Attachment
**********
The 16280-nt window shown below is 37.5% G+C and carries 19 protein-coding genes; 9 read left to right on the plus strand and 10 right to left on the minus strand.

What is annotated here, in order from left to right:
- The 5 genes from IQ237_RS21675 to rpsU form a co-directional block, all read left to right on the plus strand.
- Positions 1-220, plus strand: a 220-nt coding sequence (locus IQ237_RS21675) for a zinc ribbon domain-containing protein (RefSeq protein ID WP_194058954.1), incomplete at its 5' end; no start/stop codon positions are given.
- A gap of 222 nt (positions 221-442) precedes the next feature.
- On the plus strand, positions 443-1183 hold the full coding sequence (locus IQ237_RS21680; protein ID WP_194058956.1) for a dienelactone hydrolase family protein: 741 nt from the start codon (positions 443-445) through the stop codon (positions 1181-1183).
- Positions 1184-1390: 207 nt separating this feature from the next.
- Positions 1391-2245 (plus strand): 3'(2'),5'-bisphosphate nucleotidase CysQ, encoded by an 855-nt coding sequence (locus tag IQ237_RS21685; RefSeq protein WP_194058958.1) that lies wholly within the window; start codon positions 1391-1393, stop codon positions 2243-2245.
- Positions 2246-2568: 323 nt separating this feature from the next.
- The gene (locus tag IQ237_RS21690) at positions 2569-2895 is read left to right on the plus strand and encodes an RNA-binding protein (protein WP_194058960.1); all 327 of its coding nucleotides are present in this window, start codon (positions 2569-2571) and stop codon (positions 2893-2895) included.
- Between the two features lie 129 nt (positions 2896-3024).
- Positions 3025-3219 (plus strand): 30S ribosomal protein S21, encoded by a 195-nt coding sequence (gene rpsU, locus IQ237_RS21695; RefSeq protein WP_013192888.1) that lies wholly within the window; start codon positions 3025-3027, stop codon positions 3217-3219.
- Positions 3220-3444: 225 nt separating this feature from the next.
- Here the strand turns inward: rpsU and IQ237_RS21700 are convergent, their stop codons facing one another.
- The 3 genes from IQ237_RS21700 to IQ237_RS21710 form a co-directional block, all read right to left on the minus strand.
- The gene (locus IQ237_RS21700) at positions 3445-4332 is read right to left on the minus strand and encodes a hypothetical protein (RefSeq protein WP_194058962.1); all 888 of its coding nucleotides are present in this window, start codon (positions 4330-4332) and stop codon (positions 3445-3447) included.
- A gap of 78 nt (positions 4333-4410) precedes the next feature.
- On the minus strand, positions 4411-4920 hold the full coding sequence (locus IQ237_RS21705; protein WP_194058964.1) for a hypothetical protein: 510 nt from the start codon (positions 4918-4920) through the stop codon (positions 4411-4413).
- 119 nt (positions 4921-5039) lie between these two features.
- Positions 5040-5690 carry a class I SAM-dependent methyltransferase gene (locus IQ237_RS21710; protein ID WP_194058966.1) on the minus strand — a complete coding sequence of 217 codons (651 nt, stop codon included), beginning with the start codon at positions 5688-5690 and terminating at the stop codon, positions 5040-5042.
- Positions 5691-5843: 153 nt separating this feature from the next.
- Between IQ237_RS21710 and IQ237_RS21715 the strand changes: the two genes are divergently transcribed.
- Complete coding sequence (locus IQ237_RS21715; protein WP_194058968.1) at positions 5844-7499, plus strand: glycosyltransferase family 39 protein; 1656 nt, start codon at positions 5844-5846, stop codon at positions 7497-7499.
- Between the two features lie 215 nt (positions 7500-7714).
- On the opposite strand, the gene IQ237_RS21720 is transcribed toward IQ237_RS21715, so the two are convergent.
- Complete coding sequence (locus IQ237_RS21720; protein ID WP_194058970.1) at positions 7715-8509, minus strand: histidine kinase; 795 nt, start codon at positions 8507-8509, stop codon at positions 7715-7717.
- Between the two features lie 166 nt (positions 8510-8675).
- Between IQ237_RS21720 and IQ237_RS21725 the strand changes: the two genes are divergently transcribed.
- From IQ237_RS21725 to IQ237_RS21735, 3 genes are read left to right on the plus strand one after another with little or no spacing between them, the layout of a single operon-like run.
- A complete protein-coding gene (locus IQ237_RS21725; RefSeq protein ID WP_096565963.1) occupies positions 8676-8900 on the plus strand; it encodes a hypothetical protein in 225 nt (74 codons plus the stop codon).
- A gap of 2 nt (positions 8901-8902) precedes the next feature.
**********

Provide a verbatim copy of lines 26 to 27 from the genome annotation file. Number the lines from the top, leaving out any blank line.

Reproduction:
- Complete coding sequence (locus IQ237_RS21720; protein ID WP_194058970.1) at positions 7715-8509, minus strand: histidine kinase; 795 nt, start codon at positions 8507-8509, stop codon at positions 7715-7717.
- Between the two features lie 166 nt (positions 8510-8675).